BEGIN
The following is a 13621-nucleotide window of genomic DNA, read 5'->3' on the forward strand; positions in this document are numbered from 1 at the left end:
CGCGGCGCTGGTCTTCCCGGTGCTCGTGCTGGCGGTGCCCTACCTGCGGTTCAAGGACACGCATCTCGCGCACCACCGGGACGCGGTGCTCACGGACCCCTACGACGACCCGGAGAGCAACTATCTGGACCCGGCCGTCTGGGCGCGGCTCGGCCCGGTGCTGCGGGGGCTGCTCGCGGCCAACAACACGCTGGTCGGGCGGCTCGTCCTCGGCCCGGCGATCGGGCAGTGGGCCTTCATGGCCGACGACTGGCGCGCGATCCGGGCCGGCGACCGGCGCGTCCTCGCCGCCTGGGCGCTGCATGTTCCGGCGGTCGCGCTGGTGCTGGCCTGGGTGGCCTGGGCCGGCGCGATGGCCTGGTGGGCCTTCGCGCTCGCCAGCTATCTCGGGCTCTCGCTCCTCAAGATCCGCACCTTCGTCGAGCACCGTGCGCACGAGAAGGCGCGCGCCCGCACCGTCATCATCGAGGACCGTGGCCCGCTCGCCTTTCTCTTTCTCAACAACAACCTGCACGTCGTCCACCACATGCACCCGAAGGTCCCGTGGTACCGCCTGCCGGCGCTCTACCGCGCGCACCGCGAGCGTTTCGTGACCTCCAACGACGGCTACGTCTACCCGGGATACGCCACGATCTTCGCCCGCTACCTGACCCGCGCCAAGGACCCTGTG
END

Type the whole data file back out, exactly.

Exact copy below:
The following is a 13621-nucleotide window of genomic DNA, read 5'->3' on the forward strand; positions in this document are numbered from 1 at the left end:
CGCGGCGCTGGTCTTCCCGGTGCTCGTGCTGGCGGTGCCCTACCTGCGGTTCAAGGACACGCATCTCGCGCACCACCGGGACGCGGTGCTCACGGACCCCTACGACGACCCGGAGAGCAACTATCTGGACCCGGCCGTCTGGGCGCGGCTCGGCCCGGTGCTGCGGGGGCTGCTCGCGGCCAACAACACGCTGGTCGGGCGGCTCGTCCTCGGCCCGGCGATCGGGCAGTGGGCCTTCATGGCCGACGACTGGCGCGCGATCCGGGCCGGCGACCGGCGCGTCCTCGCCGCCTGGGCGCTGCATGTTCCGGCGGTCGCGCTGGTGCTGGCCTGGGTGGCCTGGGCCGGCGCGATGGCCTGGTGGGCCTTCGCGCTCGCCAGCTATCTCGGGCTCTCGCTCCTCAAGATCCGCACCTTCGTCGAGCACCGTGCGCACGAGAAGGCGCGCGCCCGCACCGTCATCATCGAGGACCGTGGCCCGCTCGCCTTTCTCTTTCTCAACAACAACCTGCACGTCGTCCACCACATGCACCCGAAGGTCCCGTGGTACCGCCTGCCGGCGCTCTACCGCGCGCACCGCGAGCGTTTCGTGACCTCCAACGACGGCTACGTCTACCCGGGATACGCCACGATCTTCGCCCGCTACCTGACCCGCGCCAAGGACCCTGTG